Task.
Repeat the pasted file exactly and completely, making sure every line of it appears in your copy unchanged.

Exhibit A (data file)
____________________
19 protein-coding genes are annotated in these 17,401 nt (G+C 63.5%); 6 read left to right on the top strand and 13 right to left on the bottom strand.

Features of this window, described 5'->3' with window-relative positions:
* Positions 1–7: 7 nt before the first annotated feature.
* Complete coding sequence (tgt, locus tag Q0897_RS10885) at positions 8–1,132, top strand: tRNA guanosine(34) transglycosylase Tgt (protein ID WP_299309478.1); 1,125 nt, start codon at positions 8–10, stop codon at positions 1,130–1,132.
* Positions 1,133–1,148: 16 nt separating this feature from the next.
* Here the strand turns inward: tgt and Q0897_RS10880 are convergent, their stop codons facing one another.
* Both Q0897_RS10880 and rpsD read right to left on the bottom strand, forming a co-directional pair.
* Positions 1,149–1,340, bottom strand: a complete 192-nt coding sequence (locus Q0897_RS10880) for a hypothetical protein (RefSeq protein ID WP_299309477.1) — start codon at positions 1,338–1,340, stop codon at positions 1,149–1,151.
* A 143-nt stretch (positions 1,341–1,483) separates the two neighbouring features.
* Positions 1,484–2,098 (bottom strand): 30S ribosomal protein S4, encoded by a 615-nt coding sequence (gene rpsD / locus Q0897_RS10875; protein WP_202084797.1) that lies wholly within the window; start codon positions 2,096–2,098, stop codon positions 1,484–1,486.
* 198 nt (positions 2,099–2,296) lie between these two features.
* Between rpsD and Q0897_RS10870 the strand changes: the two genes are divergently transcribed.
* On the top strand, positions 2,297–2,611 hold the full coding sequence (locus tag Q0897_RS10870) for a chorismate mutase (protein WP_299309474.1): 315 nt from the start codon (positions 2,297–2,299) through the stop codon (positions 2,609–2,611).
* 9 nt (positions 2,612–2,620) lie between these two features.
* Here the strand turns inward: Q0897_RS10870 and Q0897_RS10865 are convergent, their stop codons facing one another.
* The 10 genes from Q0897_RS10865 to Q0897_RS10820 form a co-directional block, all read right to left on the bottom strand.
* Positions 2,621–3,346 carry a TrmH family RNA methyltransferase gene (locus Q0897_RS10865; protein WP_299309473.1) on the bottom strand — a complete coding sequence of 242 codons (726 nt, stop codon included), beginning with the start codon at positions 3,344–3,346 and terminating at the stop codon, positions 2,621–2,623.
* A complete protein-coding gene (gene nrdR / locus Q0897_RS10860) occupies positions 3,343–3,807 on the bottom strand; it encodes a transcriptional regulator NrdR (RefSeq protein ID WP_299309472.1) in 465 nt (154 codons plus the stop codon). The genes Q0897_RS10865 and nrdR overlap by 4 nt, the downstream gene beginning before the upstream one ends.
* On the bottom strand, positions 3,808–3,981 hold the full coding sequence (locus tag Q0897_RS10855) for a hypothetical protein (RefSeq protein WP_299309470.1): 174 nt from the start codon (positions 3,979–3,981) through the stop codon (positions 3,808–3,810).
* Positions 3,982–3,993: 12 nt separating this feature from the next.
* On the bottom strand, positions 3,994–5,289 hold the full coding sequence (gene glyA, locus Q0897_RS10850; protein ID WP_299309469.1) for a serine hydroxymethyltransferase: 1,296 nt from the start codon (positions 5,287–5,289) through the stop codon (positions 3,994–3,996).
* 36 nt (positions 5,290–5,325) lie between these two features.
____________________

19 protein-coding genes are annotated in these 17,401 nt (G+C 63.5%); 6 read left to right on the top strand and 13 right to left on the bottom strand.

Features of this window, described 5'->3' with window-relative positions:
* Positions 1–7: 7 nt before the first annotated feature.
* Complete coding sequence (tgt, locus tag Q0897_RS10885) at positions 8–1,132, top strand: tRNA guanosine(34) transglycosylase Tgt (protein ID WP_299309478.1); 1,125 nt, start codon at positions 8–10, stop codon at positions 1,130–1,132.
* Positions 1,133–1,148: 16 nt separating this feature from the next.
* Here the strand turns inward: tgt and Q0897_RS10880 are convergent, their stop codons facing one another.
* Both Q0897_RS10880 and rpsD read right to left on the bottom strand, forming a co-directional pair.
* Positions 1,149–1,340, bottom strand: a complete 192-nt coding sequence (locus Q0897_RS10880) for a hypothetical protein (RefSeq protein ID WP_299309477.1) — start codon at positions 1,338–1,340, stop codon at positions 1,149–1,151.
* A 143-nt stretch (positions 1,341–1,483) separates the two neighbouring features.
* Positions 1,484–2,098 (bottom strand): 30S ribosomal protein S4, encoded by a 615-nt coding sequence (gene rpsD / locus Q0897_RS10875; protein WP_202084797.1) that lies wholly within the window; start codon positions 2,096–2,098, stop codon positions 1,484–1,486.
* 198 nt (positions 2,099–2,296) lie between these two features.
* Between rpsD and Q0897_RS10870 the strand changes: the two genes are divergently transcribed.
* On the top strand, positions 2,297–2,611 hold the full coding sequence (locus tag Q0897_RS10870) for a chorismate mutase (protein WP_299309474.1): 315 nt from the start codon (positions 2,297–2,299) through the stop codon (positions 2,609–2,611).
* 9 nt (positions 2,612–2,620) lie between these two features.
* Here the strand turns inward: Q0897_RS10870 and Q0897_RS10865 are convergent, their stop codons facing one another.
* The 10 genes from Q0897_RS10865 to Q0897_RS10820 form a co-directional block, all read right to left on the bottom strand.
* Positions 2,621–3,346 carry a TrmH family RNA methyltransferase gene (locus Q0897_RS10865; protein WP_299309473.1) on the bottom strand — a complete coding sequence of 242 codons (726 nt, stop codon included), beginning with the start codon at positions 3,344–3,346 and terminating at the stop codon, positions 2,621–2,623.
* A complete protein-coding gene (gene nrdR / locus Q0897_RS10860) occupies positions 3,343–3,807 on the bottom strand; it encodes a transcriptional regulator NrdR (RefSeq protein ID WP_299309472.1) in 465 nt (154 codons plus the stop codon). The genes Q0897_RS10865 and nrdR overlap by 4 nt, the downstream gene beginning before the upstream one ends.
* On the bottom strand, positions 3,808–3,981 hold the full coding sequence (locus tag Q0897_RS10855) for a hypothetical protein (RefSeq protein WP_299309470.1): 174 nt from the start codon (positions 3,979–3,981) through the stop codon (positions 3,808–3,810).
* Positions 3,982–3,993: 12 nt separating this feature from the next.
* On the bottom strand, positions 3,994–5,289 hold the full coding sequence (gene glyA, locus Q0897_RS10850; protein ID WP_299309469.1) for a serine hydroxymethyltransferase: 1,296 nt from the start codon (positions 5,287–5,289) through the stop codon (positions 3,994–3,996).
* 36 nt (positions 5,290–5,325) lie between these two features.